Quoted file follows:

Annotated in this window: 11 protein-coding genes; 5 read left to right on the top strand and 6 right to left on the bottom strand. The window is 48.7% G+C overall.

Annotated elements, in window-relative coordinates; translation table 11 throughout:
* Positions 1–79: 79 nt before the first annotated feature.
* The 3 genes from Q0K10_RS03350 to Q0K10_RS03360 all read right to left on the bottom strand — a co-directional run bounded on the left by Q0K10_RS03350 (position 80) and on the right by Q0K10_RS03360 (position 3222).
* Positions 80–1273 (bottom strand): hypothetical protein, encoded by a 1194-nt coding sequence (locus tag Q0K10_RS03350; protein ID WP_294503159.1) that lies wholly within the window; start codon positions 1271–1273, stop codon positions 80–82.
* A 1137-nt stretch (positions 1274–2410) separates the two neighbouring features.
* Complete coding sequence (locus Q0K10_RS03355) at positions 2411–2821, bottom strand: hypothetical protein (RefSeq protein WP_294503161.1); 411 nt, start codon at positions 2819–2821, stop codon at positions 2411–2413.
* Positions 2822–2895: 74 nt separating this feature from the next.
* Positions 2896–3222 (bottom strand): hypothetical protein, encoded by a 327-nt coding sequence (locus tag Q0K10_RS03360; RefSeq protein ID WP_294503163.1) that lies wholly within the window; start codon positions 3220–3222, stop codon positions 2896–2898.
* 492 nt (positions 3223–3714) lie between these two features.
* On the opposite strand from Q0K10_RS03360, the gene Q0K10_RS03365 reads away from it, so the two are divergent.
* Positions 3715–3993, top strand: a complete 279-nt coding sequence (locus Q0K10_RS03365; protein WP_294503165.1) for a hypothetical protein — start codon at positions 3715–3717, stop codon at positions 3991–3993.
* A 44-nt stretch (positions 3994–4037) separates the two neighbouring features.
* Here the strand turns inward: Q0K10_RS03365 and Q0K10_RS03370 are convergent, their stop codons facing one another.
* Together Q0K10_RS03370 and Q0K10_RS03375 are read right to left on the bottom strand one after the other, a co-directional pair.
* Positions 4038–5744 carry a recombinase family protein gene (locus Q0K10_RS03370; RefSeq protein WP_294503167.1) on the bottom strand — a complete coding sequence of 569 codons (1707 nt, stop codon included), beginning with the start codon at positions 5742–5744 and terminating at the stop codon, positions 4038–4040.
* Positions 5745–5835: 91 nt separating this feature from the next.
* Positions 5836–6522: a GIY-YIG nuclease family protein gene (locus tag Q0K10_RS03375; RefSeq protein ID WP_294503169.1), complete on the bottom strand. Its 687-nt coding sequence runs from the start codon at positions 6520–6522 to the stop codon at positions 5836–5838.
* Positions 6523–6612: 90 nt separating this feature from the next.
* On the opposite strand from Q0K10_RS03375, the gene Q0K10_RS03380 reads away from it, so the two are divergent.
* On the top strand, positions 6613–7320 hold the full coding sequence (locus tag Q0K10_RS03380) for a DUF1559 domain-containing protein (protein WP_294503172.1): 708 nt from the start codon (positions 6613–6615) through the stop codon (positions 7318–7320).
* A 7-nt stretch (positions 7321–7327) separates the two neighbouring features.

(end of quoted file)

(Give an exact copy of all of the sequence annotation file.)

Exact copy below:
Annotated in this window: 11 protein-coding genes; 5 read left to right on the top strand and 6 right to left on the bottom strand. The window is 48.7% G+C overall.

Annotated elements, in window-relative coordinates; translation table 11 throughout:
* Positions 1–79: 79 nt before the first annotated feature.
* The 3 genes from Q0K10_RS03350 to Q0K10_RS03360 all read right to left on the bottom strand — a co-directional run bounded on the left by Q0K10_RS03350 (position 80) and on the right by Q0K10_RS03360 (position 3222).
* Positions 80–1273 (bottom strand): hypothetical protein, encoded by a 1194-nt coding sequence (locus tag Q0K10_RS03350; protein ID WP_294503159.1) that lies wholly within the window; start codon positions 1271–1273, stop codon positions 80–82.
* A 1137-nt stretch (positions 1274–2410) separates the two neighbouring features.
* Complete coding sequence (locus Q0K10_RS03355) at positions 2411–2821, bottom strand: hypothetical protein (RefSeq protein WP_294503161.1); 411 nt, start codon at positions 2819–2821, stop codon at positions 2411–2413.
* Positions 2822–2895: 74 nt separating this feature from the next.
* Positions 2896–3222 (bottom strand): hypothetical protein, encoded by a 327-nt coding sequence (locus tag Q0K10_RS03360; RefSeq protein ID WP_294503163.1) that lies wholly within the window; start codon positions 3220–3222, stop codon positions 2896–2898.
* 492 nt (positions 3223–3714) lie between these two features.
* On the opposite strand from Q0K10_RS03360, the gene Q0K10_RS03365 reads away from it, so the two are divergent.
* Positions 3715–3993, top strand: a complete 279-nt coding sequence (locus Q0K10_RS03365; protein WP_294503165.1) for a hypothetical protein — start codon at positions 3715–3717, stop codon at positions 3991–3993.
* A 44-nt stretch (positions 3994–4037) separates the two neighbouring features.
* Here the strand turns inward: Q0K10_RS03365 and Q0K10_RS03370 are convergent, their stop codons facing one another.
* Together Q0K10_RS03370 and Q0K10_RS03375 are read right to left on the bottom strand one after the other, a co-directional pair.
* Positions 4038–5744 carry a recombinase family protein gene (locus Q0K10_RS03370; RefSeq protein WP_294503167.1) on the bottom strand — a complete coding sequence of 569 codons (1707 nt, stop codon included), beginning with the start codon at positions 5742–5744 and terminating at the stop codon, positions 4038–4040.
* Positions 5745–5835: 91 nt separating this feature from the next.
* Positions 5836–6522: a GIY-YIG nuclease family protein gene (locus tag Q0K10_RS03375; RefSeq protein ID WP_294503169.1), complete on the bottom strand. Its 687-nt coding sequence runs from the start codon at positions 6520–6522 to the stop codon at positions 5836–5838.
* Positions 6523–6612: 90 nt separating this feature from the next.
* On the opposite strand from Q0K10_RS03375, the gene Q0K10_RS03380 reads away from it, so the two are divergent.
* On the top strand, positions 6613–7320 hold the full coding sequence (locus tag Q0K10_RS03380) for a DUF1559 domain-containing protein (protein WP_294503172.1): 708 nt from the start codon (positions 6613–6615) through the stop codon (positions 7318–7320).
* A 7-nt stretch (positions 7321–7327) separates the two neighbouring features.